1 - Big, Legitimate First-Line Center: Clearly this is the tough one. Luckily, I'm not asking for miracles all over the place; this is really the only particularly tough spot to fill out of the four. The problem is that it's going to be really really tough to fill, at least for 2012-13. There are absolutely no candidates available on the UFA market, though Tuomo Ruutu comes close. Ruutu would make a good addition, but doesn't address the need for star power or "legit first liners," so he would be a nice complementary piece, if, say Andrei Kostitsyn were upgraded to Zach Parise on the market. Olli Jokinen has had a bit of a rebirth of late in Calgary, but at 33, he's a short term option at best. Another option is the trade market, but of course, you have to give to get, and even when you do, teams aren't lining up to give you a star center. There has been a lot of talk about Ryan Getzlaf being available in Anaheim, and Gauthier would at least have to place a phone call on that one, but any trade will be risky given that Getzlaf could become a UFA in 2013. A signed Getzlaf would be the type of addition that could earn the team contender status, but I have doubts that he could be woo'ed away without a P.K. Subban or Max Pacioretty heading the other way, thus creating gaps elsewhere in the line-up. Thus, the team may have to look elsewhere, perhaps to the San Jose Sharks who have cap issues of their own and could consider moving a Joe Thornton or Patrick Marleau. At 32, Thornton's best days are behind him, but he would sure look good setting up Pacioretty and Erik Cole, and $7M of cap space would be much better spent on him than Gomez. Habs fans have all heard enough of Vincent Lecavalier rumours, but with the Lightning having a disappointing season, they may look at moving him to get out from under the cap. I'd say away, personally, only because of his contract which doesn't expire until 2020. All of this is basically why I said the draft is the only real way to address this primary need. So here's hoping for a little luck and then the slotting of Grigorenko into that spot next year!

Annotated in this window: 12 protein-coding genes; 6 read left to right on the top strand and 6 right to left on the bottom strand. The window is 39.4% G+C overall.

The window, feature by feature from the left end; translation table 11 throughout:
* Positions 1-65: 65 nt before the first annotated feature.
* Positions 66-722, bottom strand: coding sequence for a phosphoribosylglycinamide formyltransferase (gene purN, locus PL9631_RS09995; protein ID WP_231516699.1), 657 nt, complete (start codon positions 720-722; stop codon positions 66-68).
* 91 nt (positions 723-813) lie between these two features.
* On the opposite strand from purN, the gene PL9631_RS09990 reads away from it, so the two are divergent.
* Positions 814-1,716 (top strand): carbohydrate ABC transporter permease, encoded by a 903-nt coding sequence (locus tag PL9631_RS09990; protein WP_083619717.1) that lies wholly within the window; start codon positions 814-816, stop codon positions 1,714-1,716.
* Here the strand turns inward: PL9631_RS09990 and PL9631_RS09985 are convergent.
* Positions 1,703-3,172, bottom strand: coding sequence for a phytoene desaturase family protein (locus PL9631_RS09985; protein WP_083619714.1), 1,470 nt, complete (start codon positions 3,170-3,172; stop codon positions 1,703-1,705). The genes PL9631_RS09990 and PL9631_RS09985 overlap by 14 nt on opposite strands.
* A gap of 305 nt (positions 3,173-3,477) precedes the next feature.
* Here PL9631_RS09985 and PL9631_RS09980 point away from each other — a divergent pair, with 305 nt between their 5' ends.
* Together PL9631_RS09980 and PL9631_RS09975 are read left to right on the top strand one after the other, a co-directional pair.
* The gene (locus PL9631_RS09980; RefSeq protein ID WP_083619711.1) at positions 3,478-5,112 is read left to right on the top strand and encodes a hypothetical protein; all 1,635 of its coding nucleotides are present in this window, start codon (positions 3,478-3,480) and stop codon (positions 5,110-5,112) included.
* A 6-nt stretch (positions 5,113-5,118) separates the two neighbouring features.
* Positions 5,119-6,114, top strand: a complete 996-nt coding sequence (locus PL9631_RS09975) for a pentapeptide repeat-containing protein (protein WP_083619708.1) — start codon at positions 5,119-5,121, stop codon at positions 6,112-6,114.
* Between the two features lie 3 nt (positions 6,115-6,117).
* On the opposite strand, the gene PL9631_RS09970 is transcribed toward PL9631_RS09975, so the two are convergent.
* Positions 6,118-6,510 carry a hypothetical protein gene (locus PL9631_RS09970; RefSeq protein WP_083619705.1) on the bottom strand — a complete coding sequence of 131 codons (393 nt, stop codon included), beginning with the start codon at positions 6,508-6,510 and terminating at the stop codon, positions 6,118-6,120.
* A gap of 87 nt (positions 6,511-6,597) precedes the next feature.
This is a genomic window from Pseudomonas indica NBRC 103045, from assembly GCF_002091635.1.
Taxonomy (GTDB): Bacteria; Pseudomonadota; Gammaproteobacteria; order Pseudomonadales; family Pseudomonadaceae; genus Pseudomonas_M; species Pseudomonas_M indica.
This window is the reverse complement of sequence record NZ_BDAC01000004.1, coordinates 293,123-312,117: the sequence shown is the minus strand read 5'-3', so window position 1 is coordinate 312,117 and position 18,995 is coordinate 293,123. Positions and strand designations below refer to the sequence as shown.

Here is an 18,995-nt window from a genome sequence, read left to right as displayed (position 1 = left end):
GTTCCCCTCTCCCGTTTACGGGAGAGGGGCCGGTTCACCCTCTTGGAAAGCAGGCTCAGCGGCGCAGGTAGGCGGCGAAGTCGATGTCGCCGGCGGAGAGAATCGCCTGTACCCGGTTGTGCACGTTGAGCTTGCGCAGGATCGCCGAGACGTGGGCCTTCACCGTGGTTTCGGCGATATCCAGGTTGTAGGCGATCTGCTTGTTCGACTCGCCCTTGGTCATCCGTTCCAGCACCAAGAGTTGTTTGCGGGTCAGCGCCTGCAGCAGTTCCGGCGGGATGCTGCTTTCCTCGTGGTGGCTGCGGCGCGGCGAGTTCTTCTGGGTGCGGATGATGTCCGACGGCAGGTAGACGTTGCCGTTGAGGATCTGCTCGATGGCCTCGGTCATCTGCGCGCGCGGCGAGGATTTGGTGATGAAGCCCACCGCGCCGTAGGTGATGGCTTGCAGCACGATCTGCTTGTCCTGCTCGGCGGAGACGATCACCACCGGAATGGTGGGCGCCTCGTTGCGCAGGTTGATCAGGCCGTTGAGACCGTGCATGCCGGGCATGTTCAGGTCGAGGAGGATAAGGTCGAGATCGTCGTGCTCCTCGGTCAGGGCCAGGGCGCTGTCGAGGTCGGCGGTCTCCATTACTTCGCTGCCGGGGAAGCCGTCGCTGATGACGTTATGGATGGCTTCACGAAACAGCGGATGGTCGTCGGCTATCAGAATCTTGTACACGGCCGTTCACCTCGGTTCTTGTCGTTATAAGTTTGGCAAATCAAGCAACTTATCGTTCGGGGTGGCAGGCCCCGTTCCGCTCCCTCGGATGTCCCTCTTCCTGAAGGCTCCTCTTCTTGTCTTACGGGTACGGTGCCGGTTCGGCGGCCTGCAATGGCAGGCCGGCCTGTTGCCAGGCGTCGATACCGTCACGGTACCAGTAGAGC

2 - Fourth Line Winger: Part of the change in philosophy, I hope, involves making the team tougher to play against. Mathieu Darche may give it his all, but this spot needs to go to a more physical player. At this stage, it doesn't appear that either Andrew Conboy or Ian Schultz - both of whom have had their development stunted by injuries this season - will be ready (if they are even ever to make the bigs), so we'll need to look outside the org for solutions. Fortunately, the UFA market does have some answers here, and this brand of player is likely to come at a cheap price. Some names to consider: Tom Kostopoulos, Brandon Prust, Shawn Thornton, Arron Asham, Daniel Carcillo, Jim Slater, Greg Campbell, Tanner Glass, Adam Burish, or - if his salary demands are acceptable for a fourth line winger - retaining Travis Moen.